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Op-Ed: Let’s Stop Equating Female and Male Bodies

— Medical tech needs to account for how gender agnostic conditions affect women differently

by Maya Friedman, MFA, and Abby Bayer-Pratt RN, CDCES May 27, 2021

Op-Ed: Let’s Stop Equating Female and Male Bodies | MedPage Today

A #Femtech advertisement from RTS labs.

The buzzword “femtech” has been floating around the healthcare sphere for some time now.

This term references a boom in the creation of software and technology companies that address women’s biological healthcare needs. It’s about time.

A recent New York Times article questioned whether femtech is the next big thing in healthcare, highlighting the increase in companies that have cropped up in the last decade tackling women’s needs from fertility to breastfeeding.

The reality is that femtech is a massive step forward in bringing visibility to women’s health needs and addressing them in clinical practice and medical technology design.

Historically, research informing medical practices avoided including women’s bodies in data sets, one reason of many being that menstruation was hard to control for in clinical studies.

Researchers viewed women as confounding and more expensive participants because of their fluctuating hormone levels, which has left us with large knowledge gaps in our clinical practice and supporting medical device technology designs.

And while femtech is carving out a much-needed space within the medical technology industry, isolating and addressing women-exclusive conditions isn’t the only way forward.

Within the femtech space, retroactive consideration needs to be given to conditions that aren’t specific to the biological female body, but that affect women’s bodies differently.

Considerations of male versus female management of a condition should be a requirement, not a supplemental add-on to the default care practices.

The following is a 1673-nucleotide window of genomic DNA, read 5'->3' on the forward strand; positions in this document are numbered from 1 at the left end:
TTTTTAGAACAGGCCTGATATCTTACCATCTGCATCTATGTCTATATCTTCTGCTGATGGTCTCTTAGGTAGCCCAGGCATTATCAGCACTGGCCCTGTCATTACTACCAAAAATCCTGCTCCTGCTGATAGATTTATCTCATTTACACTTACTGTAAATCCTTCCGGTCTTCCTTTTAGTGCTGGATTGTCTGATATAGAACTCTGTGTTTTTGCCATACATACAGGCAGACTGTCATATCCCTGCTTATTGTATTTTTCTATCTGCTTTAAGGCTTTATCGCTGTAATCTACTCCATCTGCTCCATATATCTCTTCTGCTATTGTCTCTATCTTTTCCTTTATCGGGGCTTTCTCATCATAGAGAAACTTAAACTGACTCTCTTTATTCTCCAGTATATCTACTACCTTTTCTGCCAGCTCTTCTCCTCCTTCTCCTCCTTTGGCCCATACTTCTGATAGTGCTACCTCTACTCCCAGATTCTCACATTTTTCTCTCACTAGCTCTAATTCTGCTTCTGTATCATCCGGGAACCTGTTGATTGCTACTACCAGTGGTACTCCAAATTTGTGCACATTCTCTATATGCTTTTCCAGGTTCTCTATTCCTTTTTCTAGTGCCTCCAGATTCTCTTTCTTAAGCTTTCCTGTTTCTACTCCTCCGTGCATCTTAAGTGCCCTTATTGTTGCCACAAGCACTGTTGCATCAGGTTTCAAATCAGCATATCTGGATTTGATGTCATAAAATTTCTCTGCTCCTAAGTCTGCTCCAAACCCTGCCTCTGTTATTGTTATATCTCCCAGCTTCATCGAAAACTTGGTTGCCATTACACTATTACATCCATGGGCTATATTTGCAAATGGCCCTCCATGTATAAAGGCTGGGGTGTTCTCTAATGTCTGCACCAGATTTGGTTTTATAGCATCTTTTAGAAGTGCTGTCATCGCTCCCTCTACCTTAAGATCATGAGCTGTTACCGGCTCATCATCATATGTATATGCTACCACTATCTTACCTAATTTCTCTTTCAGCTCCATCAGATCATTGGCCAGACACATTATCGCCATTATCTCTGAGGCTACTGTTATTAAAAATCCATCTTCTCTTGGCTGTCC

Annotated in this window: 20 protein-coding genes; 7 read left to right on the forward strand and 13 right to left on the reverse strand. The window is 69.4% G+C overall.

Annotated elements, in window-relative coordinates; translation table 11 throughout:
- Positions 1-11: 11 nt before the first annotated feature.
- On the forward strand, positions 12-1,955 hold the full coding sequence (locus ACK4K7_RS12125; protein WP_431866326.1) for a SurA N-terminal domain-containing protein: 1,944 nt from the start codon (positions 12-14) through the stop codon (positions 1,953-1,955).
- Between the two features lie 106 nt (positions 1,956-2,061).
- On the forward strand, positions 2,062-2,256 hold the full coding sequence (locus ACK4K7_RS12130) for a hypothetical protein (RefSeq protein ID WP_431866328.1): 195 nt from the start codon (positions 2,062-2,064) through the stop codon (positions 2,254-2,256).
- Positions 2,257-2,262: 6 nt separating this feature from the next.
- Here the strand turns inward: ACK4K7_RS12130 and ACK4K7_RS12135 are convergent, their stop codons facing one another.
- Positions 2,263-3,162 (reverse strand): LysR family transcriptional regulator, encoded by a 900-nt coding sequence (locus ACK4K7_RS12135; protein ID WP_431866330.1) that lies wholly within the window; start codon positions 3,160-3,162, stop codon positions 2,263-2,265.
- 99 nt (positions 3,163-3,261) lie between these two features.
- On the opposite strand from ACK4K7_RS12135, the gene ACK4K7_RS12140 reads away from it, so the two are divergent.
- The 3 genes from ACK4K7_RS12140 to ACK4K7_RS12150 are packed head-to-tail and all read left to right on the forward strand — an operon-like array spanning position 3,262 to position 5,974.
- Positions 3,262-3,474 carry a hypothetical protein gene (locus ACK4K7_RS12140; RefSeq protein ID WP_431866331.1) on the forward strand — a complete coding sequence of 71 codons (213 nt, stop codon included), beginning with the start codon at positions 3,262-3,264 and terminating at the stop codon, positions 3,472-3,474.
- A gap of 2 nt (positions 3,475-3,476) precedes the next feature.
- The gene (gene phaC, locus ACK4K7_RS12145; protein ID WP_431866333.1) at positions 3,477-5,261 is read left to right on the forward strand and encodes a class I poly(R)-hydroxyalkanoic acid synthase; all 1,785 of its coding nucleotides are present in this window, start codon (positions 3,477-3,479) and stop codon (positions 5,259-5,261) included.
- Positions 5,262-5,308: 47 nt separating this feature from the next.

Insulin-requiring diabetes is an example of where the healthcare system needs to do better for people with female reproductive organs.

For many, hormonal shifts that occur as a result of puberty, menopause, and menstruation add on an entirely new level of complexity to managing blood glucose levels.

Some of the existing literature suggests that the “common” menstrual cycle affects blood sugars in a specific pattern: blood glucose rises (insulin resistance) 2 days before bleeding and this effect continues for the first 3 days once the period starts (follicular phase).

The association is tricky, however, because the actual sensitivity change and length of a period aren’t exactly lined up.

The online publication diaTribe, which provides diabetes insights and actionable tips for people with diabetes, offers a slightly more nuanced perspective.

In an article focused on women’s health, they note that people who menstruate who are “using insulin pumps may have to increase their basal rates 2 to 3 days before their period starts, to cover higher blood sugars,” while also acknowledging that others may notice at the start of their period blood glucose is lower and they may have to decrease their basal rates.

In the last few years, some clinical research has been conducted to single out predictive factors for changes to glycemic variability and insulin sensitivity correlated to the menstrual cycle, but overall the research is not fully conclusive.

Insulin sensitivity refers to how sensitive the body is to insulin and is measured via the insulin sensitivity factor, which tells you how many points, in mg/dL, someone’s blood sugar will drop for each unit of insulin that they take.